Starting monitoring for VG vgdynamic:   5 logical volume(s) in volume group "vgdynamic" monitored^M
^[[60G[^[[0;32m  OK  ^[[0;39m]^M^M
Starting monitoring for VG vgstatic:   3 logical volume(s) in volume group "vgstatic" monitored^M
^[[60G[^[[0;32m  OK  ^[[0;39m]^M^M
Bringing up loopback interface:  ^[[60G[^[[0;32m  OK  ^[[0;39m]^M^M
Bringing up interface eth0:  ^M
Determining IP information for eth0... done.^M
^[[60G[^[[0;32m  OK  ^[[0;39m]^M^M
Starting auditd: ^[[60G[^[[0;32m  OK  ^[[0;39m]^M^M
Starting system logger: ^[[60G[^[[0;32m  OK  ^[[0;39m]^M^M
Starting lwsmd: ^[[60G[^[[0;32m  OK  ^[[0;39m]^M^[[60G[^[[0;32m  OK  ^[[0;39m]^M^M
Mounting filesystems:  ^[[60G[^[[0;32m  OK  ^[[0;39m]^M^M
Retrigger failed udev events^[[60G[^[[0;32m  OK  ^[[0;39m]^M^M
Starting the VirtualBox Guest Additions ^[[60G[^[[0;32m  OK  ^[[0;39m]^M^M
Starting VirtualBox Guest Addition service ^[[60G[^[[0;32m  OK  ^[[0;39m]^M^M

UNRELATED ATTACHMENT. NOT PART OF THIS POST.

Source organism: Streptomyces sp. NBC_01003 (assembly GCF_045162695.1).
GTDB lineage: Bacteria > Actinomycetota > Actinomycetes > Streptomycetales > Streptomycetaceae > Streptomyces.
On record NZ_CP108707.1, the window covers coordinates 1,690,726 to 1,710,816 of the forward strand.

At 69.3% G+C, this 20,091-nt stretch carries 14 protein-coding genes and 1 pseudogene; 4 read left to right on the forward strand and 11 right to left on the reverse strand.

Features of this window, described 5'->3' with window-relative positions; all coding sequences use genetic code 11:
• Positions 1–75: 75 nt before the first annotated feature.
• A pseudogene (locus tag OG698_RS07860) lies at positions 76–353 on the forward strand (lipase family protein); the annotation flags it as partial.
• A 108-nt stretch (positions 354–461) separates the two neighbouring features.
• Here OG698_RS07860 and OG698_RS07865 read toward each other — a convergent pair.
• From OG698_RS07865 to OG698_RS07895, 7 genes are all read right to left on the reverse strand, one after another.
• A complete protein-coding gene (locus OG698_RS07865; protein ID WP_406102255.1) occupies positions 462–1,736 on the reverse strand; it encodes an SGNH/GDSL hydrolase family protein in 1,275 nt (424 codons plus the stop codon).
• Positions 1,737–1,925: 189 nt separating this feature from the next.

Starting sshd: ^[[60G[^[[0;32m  OK  ^[[0;39m]^M^M
Starting ntpd: ^[[60G[^[[0;32m  OK  ^[[0;39m]^M^M
Starting crond: ^[[60G[^[[0;32m  OK  ^[[0;39m]^M^M
Starting atd: ^[[60G[^[[0;32m  OK  ^[[0;39m]^M^M
[root@vagrant ~]# 
  • Is sed not easy or elegant?
    – jimmij
    Oct 26, 2014 at 4:51
  • Maybe there is a command line utility that automagically removes the control chars?
    – GMaster
    Oct 26, 2014 at 4:52
  • There is [:cntrl:] pattern and indeed sed 's/[[:cntrl:]]//g' file1 > file2 is first what comes to my mind. You can use also tr, awk, pure bash... but hard to judge which tool is more easy or elegant.
    – jimmij
    Oct 26, 2014 at 4:59
  • 1
    Oh, from your update I see, that the problem is not with control characters but with characters which are interpreted as control by shell as \e[0m (colors), although I'm not sure if ^M is control or literal in you log.
    – jimmij
    Oct 26, 2014 at 5:02
  • ^M is control char in the log. I tried your sed, it does remove the control chars but not the other bits like [60G[[0;32m
    – GMaster
    Oct 26, 2014 at 5:11

2 Answers 2